Who remembers Sea Hunt? I was surprised to learn it only ran for four seasons (1958-1961) because it seemed such a big part of my childhood TV viewing. And everyone watched it!
Here's a bit of trivia. Did you know that Leonard Nimoy appeared in eight episodes? Long before Nimoy was Spock, he was a bad guy named Tyler, and a jerk named Finn, an abalone diver named Johnny, and more.
Many episodes of the show--including some in which Lloyd Bridges' son Jeff appeared--were filmed at Marineland of the Pacific.
I wrote about Marineland's history for Patch a few years ago. It was the second marine-life water park, not the first. The first--Marine Studios--opened in Florida in 1938, and it was a smash. So the owners decided to try something even bigger out west.
The same architect that would design LAX's Theme Building, William Pereira, laid out Marineland in the mid-50s. But there were no fishies until the very last minute. Just a month before the scheduled opening, a ship was sent out to collect marine life to fill the aquariums and tanks. The four original dolphins that performed were flown in from Florida, where they'd been trained at Marine Studios.
The new park was not successful at first, so the owners decided they needed something like a whale to wow the crowd. I like to think Mike Nelson would not go along with that reasoning.
Anyway, the same ship that had collected fish was now tasked with finding a whale. Skipper Frank Brocato and his godson Boots Calandrino were up to the challenge, studying whales and devising their own equipment to capture one. Calandrino described it all for Westways Magazine years later. The whale they caught was only 12 feet long, and no one knew if whales could be trained to do tricks. But just having her, the owners thought, would bring in more customers.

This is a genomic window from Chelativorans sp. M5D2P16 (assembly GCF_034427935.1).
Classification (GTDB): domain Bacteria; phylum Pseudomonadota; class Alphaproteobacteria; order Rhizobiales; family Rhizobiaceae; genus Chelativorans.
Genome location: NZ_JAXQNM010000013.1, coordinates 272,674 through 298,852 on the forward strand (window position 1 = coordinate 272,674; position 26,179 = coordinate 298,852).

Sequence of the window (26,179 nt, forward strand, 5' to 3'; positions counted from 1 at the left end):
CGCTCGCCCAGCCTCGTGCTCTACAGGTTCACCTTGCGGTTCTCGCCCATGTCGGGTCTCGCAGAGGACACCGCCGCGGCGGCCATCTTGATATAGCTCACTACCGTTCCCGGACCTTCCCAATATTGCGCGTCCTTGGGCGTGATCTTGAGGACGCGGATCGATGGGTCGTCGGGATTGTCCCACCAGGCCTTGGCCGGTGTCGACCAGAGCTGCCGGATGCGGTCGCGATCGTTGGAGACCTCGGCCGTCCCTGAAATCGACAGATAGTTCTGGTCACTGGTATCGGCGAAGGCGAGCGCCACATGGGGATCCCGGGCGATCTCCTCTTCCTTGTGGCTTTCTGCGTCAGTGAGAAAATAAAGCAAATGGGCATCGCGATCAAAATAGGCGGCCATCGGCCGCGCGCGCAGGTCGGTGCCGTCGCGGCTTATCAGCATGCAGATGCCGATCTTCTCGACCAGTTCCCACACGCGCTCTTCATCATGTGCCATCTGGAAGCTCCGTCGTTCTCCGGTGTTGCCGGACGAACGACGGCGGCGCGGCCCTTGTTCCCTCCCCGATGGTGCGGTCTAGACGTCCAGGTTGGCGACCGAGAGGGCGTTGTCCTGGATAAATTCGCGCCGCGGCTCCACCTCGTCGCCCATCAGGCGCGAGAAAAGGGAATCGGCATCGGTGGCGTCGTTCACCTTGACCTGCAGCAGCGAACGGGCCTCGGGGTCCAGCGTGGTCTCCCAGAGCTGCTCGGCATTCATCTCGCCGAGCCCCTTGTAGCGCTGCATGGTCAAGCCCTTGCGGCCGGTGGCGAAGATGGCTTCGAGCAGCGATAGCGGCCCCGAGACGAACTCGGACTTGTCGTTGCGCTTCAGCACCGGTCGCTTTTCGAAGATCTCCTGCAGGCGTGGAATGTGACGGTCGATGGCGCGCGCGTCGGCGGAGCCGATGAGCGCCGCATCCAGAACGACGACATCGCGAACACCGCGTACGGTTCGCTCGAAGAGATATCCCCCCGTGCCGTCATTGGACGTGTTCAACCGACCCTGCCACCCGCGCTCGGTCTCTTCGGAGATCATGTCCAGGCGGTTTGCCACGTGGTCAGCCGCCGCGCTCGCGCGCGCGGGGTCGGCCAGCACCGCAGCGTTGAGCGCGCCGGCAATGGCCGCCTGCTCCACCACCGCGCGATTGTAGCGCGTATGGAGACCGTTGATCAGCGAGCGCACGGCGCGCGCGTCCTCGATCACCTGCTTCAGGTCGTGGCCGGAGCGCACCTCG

They were right, and Bubbles exceeded all expectations. She was a whale with personality, and everyone loved her. Bubbles the whale was entertaining crowds when Sea Hunt debuted, and she continued to delight audiences into the 1980s, when. in a bit of skullduggery that locals have never quite gotten over, Bubbles was whale-napped along with many other creatures, and shipped to San Diego. Marineland closed, and the property sat empty for decades.
There's Marineland, above right. And below on the left, is Terranea Resort, the expansive luxury hotel that occupies the land today.
Terranea has a great restaurant named Nelson's, right on the coast. And it's named in honor of Lloyd Bridges' character in Sea Hunt, scuba diver Mike Nelson.
Pictures of the TV show like the one above line the walls. Dozens of them, and 8 by 10 glossies as well, along with other memorabilia, like a rowboat hung from the ceiling.
You have to hike to get from the parking lot to Nelson's, which is way out by the water. But it's worth it. They even have an open air service area where hikers can sit with their dogs. My kinda people.
Yes, you'll pay $20 for a burger. It's a very good burger. The food at Nelson's is more than excellent. The blackened salmon on my salad was probably the best salmon I've had in a couple of years, and the others in my group were equally enthralled by their meals. We're all still smilin' when we think about them.
The only bad thing is that all the Sea Hunt stuff is indoors. And the best place to sit, weather permitting, is outdoors.
The view is too gorgeous and the sun too dazzling to stay inside. So you'll only see the cool stuff on your way to the bathroom.
And if the whole Sea Hunt nostalgia isn't enough to float your boat, remember that this is the site where the original fort around Port Royal was built for the movie Pirates of the Caribbean, The Curse of the Black Pearl. The ship sailed all over this coast line, from Redondo Beach to Long Beach. Some shots of the Pearl appearing from behind a bluff are recognizably located in PV. Here's a picture from Steve Zepeda's MySpace page of the filming.